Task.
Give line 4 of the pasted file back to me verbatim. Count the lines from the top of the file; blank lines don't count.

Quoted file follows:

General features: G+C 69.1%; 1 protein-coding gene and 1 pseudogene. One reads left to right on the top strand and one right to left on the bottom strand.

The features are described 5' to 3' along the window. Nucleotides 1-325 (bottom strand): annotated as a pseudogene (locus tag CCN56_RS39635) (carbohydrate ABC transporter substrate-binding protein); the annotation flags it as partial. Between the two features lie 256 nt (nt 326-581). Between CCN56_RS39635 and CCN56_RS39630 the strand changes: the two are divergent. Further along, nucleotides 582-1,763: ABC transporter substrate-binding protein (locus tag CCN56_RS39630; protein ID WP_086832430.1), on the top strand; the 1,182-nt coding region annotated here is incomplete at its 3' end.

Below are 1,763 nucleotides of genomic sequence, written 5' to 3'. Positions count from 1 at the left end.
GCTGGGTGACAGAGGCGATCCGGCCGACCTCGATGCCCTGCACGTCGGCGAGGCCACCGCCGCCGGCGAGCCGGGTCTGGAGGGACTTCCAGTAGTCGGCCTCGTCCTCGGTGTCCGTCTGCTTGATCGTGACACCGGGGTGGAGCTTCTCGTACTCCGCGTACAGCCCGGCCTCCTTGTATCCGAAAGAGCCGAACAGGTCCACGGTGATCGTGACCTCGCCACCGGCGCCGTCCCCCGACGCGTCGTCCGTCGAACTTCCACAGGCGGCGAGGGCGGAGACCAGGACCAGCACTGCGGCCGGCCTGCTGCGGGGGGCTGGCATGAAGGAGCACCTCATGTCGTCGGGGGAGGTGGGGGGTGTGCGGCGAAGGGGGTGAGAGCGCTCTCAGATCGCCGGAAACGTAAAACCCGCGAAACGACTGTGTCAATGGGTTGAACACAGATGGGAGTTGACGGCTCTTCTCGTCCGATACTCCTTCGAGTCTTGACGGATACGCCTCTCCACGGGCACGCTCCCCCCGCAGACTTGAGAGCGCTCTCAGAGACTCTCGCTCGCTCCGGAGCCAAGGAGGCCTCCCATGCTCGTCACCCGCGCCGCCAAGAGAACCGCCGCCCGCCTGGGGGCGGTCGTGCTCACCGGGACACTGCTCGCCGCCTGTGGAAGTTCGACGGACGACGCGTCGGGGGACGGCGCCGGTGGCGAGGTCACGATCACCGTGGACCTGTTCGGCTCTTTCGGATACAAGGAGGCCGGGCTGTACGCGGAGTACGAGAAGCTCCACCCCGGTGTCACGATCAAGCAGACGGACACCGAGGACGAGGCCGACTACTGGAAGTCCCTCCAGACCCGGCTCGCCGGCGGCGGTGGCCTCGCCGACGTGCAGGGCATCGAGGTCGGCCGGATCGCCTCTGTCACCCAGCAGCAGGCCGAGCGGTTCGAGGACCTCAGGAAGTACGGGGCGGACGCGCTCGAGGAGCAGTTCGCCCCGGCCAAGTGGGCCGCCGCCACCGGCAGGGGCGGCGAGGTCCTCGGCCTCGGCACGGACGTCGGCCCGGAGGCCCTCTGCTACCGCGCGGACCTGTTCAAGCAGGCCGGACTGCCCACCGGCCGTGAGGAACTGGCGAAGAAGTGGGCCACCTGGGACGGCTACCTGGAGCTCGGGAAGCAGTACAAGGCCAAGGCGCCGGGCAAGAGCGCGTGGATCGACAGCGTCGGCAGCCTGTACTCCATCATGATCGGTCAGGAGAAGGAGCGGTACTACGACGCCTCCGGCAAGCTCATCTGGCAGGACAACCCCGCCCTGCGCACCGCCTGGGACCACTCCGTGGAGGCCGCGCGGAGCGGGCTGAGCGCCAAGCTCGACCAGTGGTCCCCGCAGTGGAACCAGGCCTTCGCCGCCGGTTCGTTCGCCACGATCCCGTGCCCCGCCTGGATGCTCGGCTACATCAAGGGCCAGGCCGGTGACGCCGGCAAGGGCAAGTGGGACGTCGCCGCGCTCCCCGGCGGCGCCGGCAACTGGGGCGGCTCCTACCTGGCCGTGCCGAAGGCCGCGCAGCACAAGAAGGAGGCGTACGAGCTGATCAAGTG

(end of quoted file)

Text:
GCTGGGTGACAGAGGCGATCCGGCCGACCTCGATGCCCTGCACGTCGGCGAGGCCACCGCCGCCGGCGAGCCGGGTCTGGAGGGACTTCCAGTAGTCGGCCTCGTCCTCGGTGTCCGTCTGCTTGATCGTGACACCGGGGTGGAGCTTCTCGTACTCCGCGTACAGCCCGGCCTCCTTGTATCCGAAAGAGCCGAACAGGTCCACGGTGATCGTGACCTCGCCACCGGCGCCGTCCCCCGACGCGTCGTCCGTCGAACTTCCACAGGCGGCGAGGGCGGAGACCAGGACCAGCACTGCGGCCGGCCTGCTGCGGGGGGCTGGCATGAAGGAGCACCTCATGTCGTCGGGGGAGGTGGGGGGTGTGCGGCGAAGGGGGTGAGAGCGCTCTCAGATCGCCGGAAACGTAAAACCCGCGAAACGACTGTGTCAATGGGTTGAACACAGATGGGAGTTGACGGCTCTTCTCGTCCGATACTCCTTCGAGTCTTGACGGATACGCCTCTCCACGGGCACGCTCCCCCCGCAGACTTGAGAGCGCTCTCAGAGACTCTCGCTCGCTCCGGAGCCAAGGAGGCCTCCCATGCTCGTCACCCGCGCCGCCAAGAGAACCGCCGCCCGCCTGGGGGCGGTCGTGCTCACCGGGACACTGCTCGCCGCCTGTGGAAGTTCGACGGACGACGCGTCGGGGGACGGCGCCGGTGGCGAGGTCACGATCACCGTGGACCTGTTCGGCTCTTTCGGATACAAGGAGGCCGGGCTGTACGCGGAGTACGAGAAGCTCCACCCCGGTGTCACGATCAAGCAGACGGACACCGAGGACGAGGCCGACTACTGGAAGTCCCTCCAGACCCGGCTCGCCGGCGGCGGTGGCCTCGCCGACGTGCAGGGCATCGAGGTCGGCCGGATCGCCTCTGTCACCCAGCAGCAGGCCGAGCGGTTCGAGGACCTCAGGAAGTACGGGGCGGACGCGCTCGAGGAGCAGTTCGCCCCGGCCAAGTGGGCCGCCGCCACCGGCAGGGGCGGCGAGGTCCTCGGCCTCGGCACGGACGTCGGCCCGGAGGCCCTCTGCTACCGCGCGGACCTGTTCAAGCAGGCCGGACTGCCCACCGGCCGTGAGGAACTGGCGAAGAAGTGGGCCACCTGGGACGGCTACCTGGAGCTCGGGAAGCAGTACAAGGCCAAGGCGCCGGGCAAGAGCGCGTGGATCGACAGCGTCGGCAGCCTGTACTCCATCATGATCGGTCAGGAGAAGGAGCGGTACTACGACGCCTCCGGCAAGCTCATCTGGCAGGACAACCCCGCCCTGCGCACCGCCTGGGACCACTCCGTGGAGGCCGCGCGGAGCGGGCTGAGCGCCAAGCTCGACCAGTGGTCCCCGCAGTGGAACCAGGCCTTCGCCGCCGGTTCGTTCGCCACGATCCCGTGCCCCGCCTGGATGCTCGGCTACATCAAGGGCCAGGCCGGTGACGCCGGCAAGGGCAAGTGGGACGTCGCCGCGCTCCCCGGCGGCGCCGGCAACTGGGGCGGCTCCTACCTGGCCGTGCCGAAGGCCGCGCAGCACAAGAAGGAGGCGTACGAGCTGATCAAGTG